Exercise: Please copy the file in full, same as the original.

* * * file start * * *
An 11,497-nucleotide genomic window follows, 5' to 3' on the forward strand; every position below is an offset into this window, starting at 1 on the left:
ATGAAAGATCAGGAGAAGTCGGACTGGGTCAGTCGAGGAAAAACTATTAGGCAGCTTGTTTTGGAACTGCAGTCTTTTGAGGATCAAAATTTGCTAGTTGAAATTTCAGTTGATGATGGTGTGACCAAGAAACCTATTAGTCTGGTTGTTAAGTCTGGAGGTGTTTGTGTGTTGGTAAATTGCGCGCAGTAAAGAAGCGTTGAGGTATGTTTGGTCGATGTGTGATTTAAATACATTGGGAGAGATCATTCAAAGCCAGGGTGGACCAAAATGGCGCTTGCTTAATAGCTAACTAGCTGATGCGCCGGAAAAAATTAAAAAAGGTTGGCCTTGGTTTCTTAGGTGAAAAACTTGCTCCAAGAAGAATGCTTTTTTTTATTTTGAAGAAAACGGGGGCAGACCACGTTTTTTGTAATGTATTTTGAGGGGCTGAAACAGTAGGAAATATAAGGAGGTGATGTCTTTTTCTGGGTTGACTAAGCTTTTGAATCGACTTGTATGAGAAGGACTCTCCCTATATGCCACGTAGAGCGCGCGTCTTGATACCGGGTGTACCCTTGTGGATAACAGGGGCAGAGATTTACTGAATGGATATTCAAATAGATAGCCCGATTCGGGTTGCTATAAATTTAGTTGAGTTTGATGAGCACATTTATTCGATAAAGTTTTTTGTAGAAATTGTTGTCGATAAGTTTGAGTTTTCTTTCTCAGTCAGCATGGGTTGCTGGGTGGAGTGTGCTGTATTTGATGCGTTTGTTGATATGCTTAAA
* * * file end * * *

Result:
An 11,497-nucleotide genomic window follows, 5' to 3' on the forward strand; every position below is an offset into this window, starting at 1 on the left:
ATGAAAGATCAGGAGAAGTCGGACTGGGTCAGTCGAGGAAAAACTATTAGGCAGCTTGTTTTGGAACTGCAGTCTTTTGAGGATCAAAATTTGCTAGTTGAAATTTCAGTTGATGATGGTGTGACCAAGAAACCTATTAGTCTGGTTGTTAAGTCTGGAGGTGTTTGTGTGTTGGTAAATTGCGCGCAGTAAAGAAGCGTTGAGGTATGTTTGGTCGATGTGTGATTTAAATACATTGGGAGAGATCATTCAAAGCCAGGGTGGACCAAAATGGCGCTTGCTTAATAGCTAACTAGCTGATGCGCCGGAAAAAATTAAAAAAGGTTGGCCTTGGTTTCTTAGGTGAAAAACTTGCTCCAAGAAGAATGCTTTTTTTTATTTTGAAGAAAACGGGGGCAGACCACGTTTTTTGTAATGTATTTTGAGGGGCTGAAACAGTAGGAAATATAAGGAGGTGATGTCTTTTTCTGGGTTGACTAAGCTTTTGAATCGACTTGTATGAGAAGGACTCTCCCTATATGCCACGTAGAGCGCGCGTCTTGATACCGGGTGTACCCTTGTGGATAACAGGGGCAGAGATTTACTGAATGGATATTCAAATAGATAGCCCGATTCGGGTTGCTATAAATTTAGTTGAGTTTGATGAGCACATTTATTCGATAAAGTTTTTTGTAGAAATTGTTGTCGATAAGTTTGAGTTTTCTTTCTCAGTCAGCATGGGTTGCTGGGTGGAGTGTGCTGTATTTGATGCGTTTGTTGATATGCTTAAA